Educational Materials: Bacteria

Bacteria found in local waters usually comes from human, pet, livestock, or wildlife waste, and it is often transported by stormwater. The following resources offer education and outreach solutions for reducing bacteria contributions to stormwater.

When pet waste is not disposed of properly, stormwater carries that waste along with its bacteria and other pathogens straight to our local waters.

DID YOU KNOW? The Environmental Protection Agency estimates that 100 dogs can produce enough bacteria-laden waste in 2-3 days to shut down a beach to swimming and shellfishing.


Pet Care(page within RI Stormwater Solutions)

Install A Pet Waste Station(page within RI Stormwater Solutions)

Do You Scoop The Poop?(factsheet)

Only You Can Prevent POO-lution(Jamestown, RI brochure)

Clean Water Campaign(poster)

New Hampshire Pet Waste Outreach Campaign(external website)

When a septic system is not regularly inspected and pumped, it can cause the system to fail. That can be very unpleasant for a homeowner, and it also can contribute bacteria to surface and ground waters.

DID YOU KNOW? Improperly maintained septic systems are a top contaminant of Rhode Island waters.


Septic Care (page within RI Stormwater Solutions)

How Healthy Is Your Septic System(factsheet)

The New England Onsite Wastewater Training Program(related URI website)

While most lawn care practices do not usually contribute bacteria, thinking about lawn care and its role in stormwater pollution is still worthwhile. Keeping water (both rain water and water used for irrigation) on your property allows it to soak into the ground rather than flowing across pavement, and thereby could indirectly reduce bacteria contributions from stormwater.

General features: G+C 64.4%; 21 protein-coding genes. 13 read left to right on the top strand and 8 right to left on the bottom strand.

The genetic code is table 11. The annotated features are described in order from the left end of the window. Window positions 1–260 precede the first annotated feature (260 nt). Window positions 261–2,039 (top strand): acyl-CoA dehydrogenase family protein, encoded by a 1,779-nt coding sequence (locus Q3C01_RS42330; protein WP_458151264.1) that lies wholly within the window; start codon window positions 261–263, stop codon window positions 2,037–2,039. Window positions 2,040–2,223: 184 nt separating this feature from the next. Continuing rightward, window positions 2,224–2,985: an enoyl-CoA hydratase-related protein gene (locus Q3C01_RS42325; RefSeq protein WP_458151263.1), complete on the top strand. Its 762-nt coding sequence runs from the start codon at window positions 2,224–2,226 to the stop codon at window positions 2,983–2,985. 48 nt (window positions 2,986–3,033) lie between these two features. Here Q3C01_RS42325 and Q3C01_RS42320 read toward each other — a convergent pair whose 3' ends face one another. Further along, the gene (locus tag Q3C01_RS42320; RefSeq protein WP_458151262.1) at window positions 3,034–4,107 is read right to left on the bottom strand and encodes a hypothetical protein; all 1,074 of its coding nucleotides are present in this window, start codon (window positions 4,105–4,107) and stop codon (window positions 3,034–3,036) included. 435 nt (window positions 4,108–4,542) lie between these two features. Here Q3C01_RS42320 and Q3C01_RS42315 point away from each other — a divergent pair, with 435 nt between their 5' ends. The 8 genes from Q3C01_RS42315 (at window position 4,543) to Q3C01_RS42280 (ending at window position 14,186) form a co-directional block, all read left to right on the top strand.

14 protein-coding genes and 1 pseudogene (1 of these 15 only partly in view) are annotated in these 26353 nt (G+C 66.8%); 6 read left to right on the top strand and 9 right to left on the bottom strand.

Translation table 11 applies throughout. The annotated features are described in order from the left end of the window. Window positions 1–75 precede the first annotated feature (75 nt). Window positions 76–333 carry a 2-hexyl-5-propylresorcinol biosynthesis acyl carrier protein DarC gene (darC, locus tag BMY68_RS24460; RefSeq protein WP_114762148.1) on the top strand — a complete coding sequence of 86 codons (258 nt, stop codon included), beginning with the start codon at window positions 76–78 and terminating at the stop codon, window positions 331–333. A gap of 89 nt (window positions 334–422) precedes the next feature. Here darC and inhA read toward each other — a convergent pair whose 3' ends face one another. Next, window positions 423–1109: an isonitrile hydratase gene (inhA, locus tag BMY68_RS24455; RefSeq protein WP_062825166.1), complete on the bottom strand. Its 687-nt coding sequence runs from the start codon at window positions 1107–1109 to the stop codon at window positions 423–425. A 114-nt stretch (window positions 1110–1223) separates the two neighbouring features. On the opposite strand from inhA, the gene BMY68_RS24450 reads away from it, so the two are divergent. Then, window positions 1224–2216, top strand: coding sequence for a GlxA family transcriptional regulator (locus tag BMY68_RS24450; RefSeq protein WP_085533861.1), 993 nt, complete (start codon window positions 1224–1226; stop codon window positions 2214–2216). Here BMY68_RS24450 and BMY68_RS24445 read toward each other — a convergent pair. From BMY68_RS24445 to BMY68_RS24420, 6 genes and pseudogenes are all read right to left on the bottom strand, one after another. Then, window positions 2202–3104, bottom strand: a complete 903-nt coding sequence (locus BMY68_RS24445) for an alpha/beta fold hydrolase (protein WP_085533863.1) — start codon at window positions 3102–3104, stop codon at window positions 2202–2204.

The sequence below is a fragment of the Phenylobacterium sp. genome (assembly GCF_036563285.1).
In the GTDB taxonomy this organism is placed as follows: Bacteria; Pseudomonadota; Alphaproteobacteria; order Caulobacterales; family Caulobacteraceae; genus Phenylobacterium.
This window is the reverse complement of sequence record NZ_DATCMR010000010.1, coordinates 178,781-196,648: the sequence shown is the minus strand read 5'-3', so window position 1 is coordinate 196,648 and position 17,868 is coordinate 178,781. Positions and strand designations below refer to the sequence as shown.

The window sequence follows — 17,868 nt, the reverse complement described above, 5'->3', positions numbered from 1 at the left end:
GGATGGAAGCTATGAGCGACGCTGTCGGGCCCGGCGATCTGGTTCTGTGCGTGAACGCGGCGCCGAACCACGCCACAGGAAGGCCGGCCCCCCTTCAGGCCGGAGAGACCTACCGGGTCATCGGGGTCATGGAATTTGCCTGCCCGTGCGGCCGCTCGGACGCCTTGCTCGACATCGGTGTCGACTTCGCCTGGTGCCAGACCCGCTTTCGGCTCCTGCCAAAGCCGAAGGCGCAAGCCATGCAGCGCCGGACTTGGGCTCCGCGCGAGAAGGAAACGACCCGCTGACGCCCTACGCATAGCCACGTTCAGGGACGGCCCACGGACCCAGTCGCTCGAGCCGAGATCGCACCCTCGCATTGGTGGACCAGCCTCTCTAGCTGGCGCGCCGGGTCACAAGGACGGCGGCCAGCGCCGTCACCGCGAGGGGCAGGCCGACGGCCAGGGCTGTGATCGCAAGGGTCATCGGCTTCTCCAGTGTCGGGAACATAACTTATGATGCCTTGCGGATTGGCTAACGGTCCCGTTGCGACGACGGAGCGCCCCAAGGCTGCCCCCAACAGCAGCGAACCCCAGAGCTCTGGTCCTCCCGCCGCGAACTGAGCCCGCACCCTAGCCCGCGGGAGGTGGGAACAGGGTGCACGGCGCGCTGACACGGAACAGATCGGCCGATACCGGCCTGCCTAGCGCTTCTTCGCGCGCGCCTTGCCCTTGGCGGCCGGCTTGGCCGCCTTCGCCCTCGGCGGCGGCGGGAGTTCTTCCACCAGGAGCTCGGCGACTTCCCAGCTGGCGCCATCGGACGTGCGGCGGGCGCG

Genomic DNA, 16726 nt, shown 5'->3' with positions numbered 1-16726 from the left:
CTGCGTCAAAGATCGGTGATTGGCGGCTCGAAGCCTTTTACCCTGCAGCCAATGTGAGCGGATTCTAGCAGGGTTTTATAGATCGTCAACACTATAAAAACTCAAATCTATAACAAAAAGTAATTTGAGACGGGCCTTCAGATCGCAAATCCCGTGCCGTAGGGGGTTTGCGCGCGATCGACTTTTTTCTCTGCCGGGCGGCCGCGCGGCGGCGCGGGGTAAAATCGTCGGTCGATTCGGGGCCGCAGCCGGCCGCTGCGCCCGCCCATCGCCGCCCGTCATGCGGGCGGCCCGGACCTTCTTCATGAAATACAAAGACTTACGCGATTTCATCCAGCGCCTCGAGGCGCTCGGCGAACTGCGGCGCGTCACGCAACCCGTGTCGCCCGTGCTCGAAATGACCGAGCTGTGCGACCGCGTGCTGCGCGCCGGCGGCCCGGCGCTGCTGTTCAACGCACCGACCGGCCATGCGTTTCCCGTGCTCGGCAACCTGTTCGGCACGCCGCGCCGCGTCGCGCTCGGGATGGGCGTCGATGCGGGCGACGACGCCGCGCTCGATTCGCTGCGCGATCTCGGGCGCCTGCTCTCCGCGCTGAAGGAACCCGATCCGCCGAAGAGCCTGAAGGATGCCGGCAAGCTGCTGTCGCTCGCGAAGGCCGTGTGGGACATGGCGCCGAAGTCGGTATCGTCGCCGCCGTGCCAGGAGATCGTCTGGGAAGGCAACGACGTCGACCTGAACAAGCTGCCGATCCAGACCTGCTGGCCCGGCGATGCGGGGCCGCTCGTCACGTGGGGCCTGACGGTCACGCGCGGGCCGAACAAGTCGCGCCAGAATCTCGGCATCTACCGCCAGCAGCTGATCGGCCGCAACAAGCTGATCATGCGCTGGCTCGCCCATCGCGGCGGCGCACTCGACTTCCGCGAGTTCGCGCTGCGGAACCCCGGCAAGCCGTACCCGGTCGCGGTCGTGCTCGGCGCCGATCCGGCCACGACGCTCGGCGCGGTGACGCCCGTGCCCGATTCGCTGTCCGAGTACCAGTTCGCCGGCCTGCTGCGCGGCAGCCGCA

DID YOU KNOW? The amount of rain that flows off an average roof, over the course of a year in Rhode Island, would fill more than 500 bathtubs!


Yard Care (page within RI Stormwater Solutions)

Turf Grass Madness(external website)

Pets are not the only ones contributing bacteria through their waste. Large animal manure can be a problem when not properly managed, and wildlife (especially waterfowl such as geese) can contribute significant amounts of waste to local waters.

DID YOU KNOW? Canada geese prefer to congregate in areas with low vegetation near water. Creating buffers on coastal properties is an effective solution to deter them. Any modifications to lawns that reduce the amount of low grass also will deter geese.


Livestock (related URI website)

Why Is It Bad To Feed The Birds?(PDF)

Dealing With Canada Geese(external website)